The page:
No More Apologies
(well, maybe just the one)
By Judith Cullen
I get excited about things. This is a known fact to my good friends and relations. When I am excited about something, it gets 150% of my available enthusiasm. I am almost always excited about something: a story idea, a design project, something new I just learned. While this seeming fanaticism can be hard to take at times, its reverse is wholly unpleasant to be around.
Those who know me well understand that this is not ego-based; this is my creative energy at its highest rev. I function at my best in this state. They know that I go a little bonkers when questioned regarding something that I am jazzed about. I am not so lacking in self-awareness to fail to notice that some folks have strategies to deal with me when I “go off.”
One is to redirect, ask questions, “This is interesting, can we talk about it again when we have more time? I need to go pick up Jason in 10 minutes.” Another is to make me aware that I have “gone off” and am rattling on, not allowing them to let them get a word in edgewise. This is usually done kindly. There are a few people who know, and seem to have accepted that I am almost incapable of answering an open question simply. I hope this is because they accept me as I am and enjoy my flights of exhilaration. If they don’t, they are sympathetic enough to my terminal enthusiasm to not let me know it. I am grateful for the compassion that all these approaches reflect.
There have been others over the years that have not understood this impetuous energy and have wrongly interpreted it as an expression of “it is all about me.” These people don’t understand me and have no interest in doing so. If they did, they would engage me honestly and openly about how my flights make them feel. They would work to inform my ardency so as not to cramp their needs. When they choose not to, when they choose to condemn, they reflect their own ego needs: it’s not enough about them.
I cannot stop seeing the possibilities. When an idea sparks me, my brain seizes the opportunity and magnifies it. It rifles through a hardwired internal brainstorming that sees where something could emerge if it succeeds. I’ve tried over the years to learn to acknowledge that “big view” and force myself to see the smaller, manageable steps of achievement that will move closer to it. Sometimes it happens for me mid-process. Sometimes I discover that I have unconsciously been making incremental progress, and I really am nearer to my vision.
This would all be great if I just learned not to beat myself up about it. I batter myself about not making progress as fast as I initially thought I should, back when the idea first exploded. I hammer myself about the joyful ideas that never made it past the fervor. This all needs to change.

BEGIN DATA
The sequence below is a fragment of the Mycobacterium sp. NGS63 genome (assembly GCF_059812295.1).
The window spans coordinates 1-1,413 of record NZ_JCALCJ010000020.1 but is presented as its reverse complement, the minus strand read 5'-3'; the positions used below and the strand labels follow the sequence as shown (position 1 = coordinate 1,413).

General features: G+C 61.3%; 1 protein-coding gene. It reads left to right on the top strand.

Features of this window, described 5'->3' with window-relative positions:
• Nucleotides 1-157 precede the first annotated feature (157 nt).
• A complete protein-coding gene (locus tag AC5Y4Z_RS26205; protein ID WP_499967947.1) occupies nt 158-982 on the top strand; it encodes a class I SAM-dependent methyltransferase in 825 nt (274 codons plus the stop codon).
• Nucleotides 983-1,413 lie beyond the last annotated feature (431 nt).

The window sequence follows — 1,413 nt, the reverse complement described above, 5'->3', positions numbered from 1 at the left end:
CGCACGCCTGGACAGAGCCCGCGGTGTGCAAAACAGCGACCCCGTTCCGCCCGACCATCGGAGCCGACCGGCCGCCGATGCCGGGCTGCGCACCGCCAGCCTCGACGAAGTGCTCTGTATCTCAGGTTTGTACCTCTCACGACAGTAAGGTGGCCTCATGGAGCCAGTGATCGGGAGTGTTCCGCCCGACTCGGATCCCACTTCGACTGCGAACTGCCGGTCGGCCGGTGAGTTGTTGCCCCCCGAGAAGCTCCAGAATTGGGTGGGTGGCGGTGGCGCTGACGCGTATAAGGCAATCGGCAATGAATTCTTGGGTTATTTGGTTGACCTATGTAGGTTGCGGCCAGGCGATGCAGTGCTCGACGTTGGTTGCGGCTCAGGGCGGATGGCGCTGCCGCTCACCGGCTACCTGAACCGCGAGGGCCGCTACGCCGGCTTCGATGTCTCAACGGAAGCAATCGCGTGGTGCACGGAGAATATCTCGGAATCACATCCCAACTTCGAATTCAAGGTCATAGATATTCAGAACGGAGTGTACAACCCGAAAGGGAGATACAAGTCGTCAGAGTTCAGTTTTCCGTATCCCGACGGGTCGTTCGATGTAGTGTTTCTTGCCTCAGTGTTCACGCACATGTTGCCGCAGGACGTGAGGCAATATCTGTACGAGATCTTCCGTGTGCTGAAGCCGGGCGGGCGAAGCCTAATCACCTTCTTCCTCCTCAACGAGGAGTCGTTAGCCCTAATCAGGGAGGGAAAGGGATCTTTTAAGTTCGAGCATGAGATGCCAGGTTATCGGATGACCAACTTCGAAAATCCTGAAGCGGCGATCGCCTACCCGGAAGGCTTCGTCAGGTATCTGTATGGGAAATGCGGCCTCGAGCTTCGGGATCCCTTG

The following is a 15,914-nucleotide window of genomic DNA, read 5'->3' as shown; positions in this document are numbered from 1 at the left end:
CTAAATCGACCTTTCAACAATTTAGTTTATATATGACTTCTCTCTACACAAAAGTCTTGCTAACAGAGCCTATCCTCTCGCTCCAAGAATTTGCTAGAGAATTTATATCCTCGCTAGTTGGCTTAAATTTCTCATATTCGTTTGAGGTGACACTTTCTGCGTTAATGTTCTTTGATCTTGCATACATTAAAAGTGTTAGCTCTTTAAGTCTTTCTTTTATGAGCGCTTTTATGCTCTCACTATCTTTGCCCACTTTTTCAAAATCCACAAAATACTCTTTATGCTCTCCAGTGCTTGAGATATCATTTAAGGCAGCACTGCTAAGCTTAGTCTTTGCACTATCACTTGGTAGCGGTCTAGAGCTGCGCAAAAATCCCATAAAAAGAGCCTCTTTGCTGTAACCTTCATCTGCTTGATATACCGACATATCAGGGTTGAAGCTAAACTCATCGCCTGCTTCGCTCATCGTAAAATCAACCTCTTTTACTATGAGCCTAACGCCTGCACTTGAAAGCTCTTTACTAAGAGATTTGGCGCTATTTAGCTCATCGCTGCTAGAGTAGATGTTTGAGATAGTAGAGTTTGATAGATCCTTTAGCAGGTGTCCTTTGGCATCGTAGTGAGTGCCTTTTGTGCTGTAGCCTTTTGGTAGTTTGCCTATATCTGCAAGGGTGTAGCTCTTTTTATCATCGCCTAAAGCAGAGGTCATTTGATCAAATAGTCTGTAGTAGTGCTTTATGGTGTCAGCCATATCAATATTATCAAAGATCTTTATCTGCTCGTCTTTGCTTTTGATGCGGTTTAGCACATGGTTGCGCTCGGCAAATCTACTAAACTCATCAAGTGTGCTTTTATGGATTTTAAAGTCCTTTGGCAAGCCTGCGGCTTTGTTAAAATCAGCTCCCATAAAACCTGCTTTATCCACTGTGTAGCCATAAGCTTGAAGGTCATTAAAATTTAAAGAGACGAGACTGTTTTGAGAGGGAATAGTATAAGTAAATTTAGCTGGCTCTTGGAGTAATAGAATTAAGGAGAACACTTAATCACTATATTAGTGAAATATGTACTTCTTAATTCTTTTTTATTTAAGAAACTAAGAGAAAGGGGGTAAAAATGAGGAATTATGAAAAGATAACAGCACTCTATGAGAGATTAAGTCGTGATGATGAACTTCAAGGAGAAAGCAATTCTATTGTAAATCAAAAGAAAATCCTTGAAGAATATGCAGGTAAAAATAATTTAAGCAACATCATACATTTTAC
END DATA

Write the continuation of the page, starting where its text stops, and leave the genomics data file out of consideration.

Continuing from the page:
Brainstorming is a natural creative process, one that I didn’t understand decades ago when some optimistic person put me in charge of moderating a brainstorming group. Back then I wanted to examine and evaluate every idea as it came up, discarding things as we went. I hadn’t yet learned that some ideas, worthy ideas, will collapse under their own weight. Other ideas are good ideas, but the time is not right for them. Being able to naturally brainstorm is not a liability, as long as you understand these things. It is another exercise in both thinking big, and learning to let go.
So I am not going to apologize for the flights that fizzled, and I am no longer going to feel guilty about them. I probably remember these moments more than anyone else does. I am also going to no longer apologize for being enthusiastic. There are a lot worse things I could be. I get excited.
I will reserve one apology. I will apologize for going on about things. I will try to remember to breathe, to ask questions and to listen. I will school myself to control the urge to go careening from one connected thought to the other, with my mouth rattling along behind. It’s rude, though I don’t mean to be rude. I get excited. I’ll probably continue to feel a little guilty, if I feel after a lunch or a coffee appointment that I have “done it again.” I am sorry when I so forget myself, that I forget you too.
The quote at the top of this post was said to a respected friend today, and it was a moment of revelation. I would never give up the inherent creativity that I was gifted with, or the energy that comes with that. I do not regret seeing long views and big pictures and letting them excite me, even if they are unattainable or many steps removed from where I am.
I get excited. It’s not a bad thing. Like any force it needs to be controlled, not quashed.
Coming in November! More adventures from Eire that span past and present - connecting the mythology of an ancient heritage with the here and now.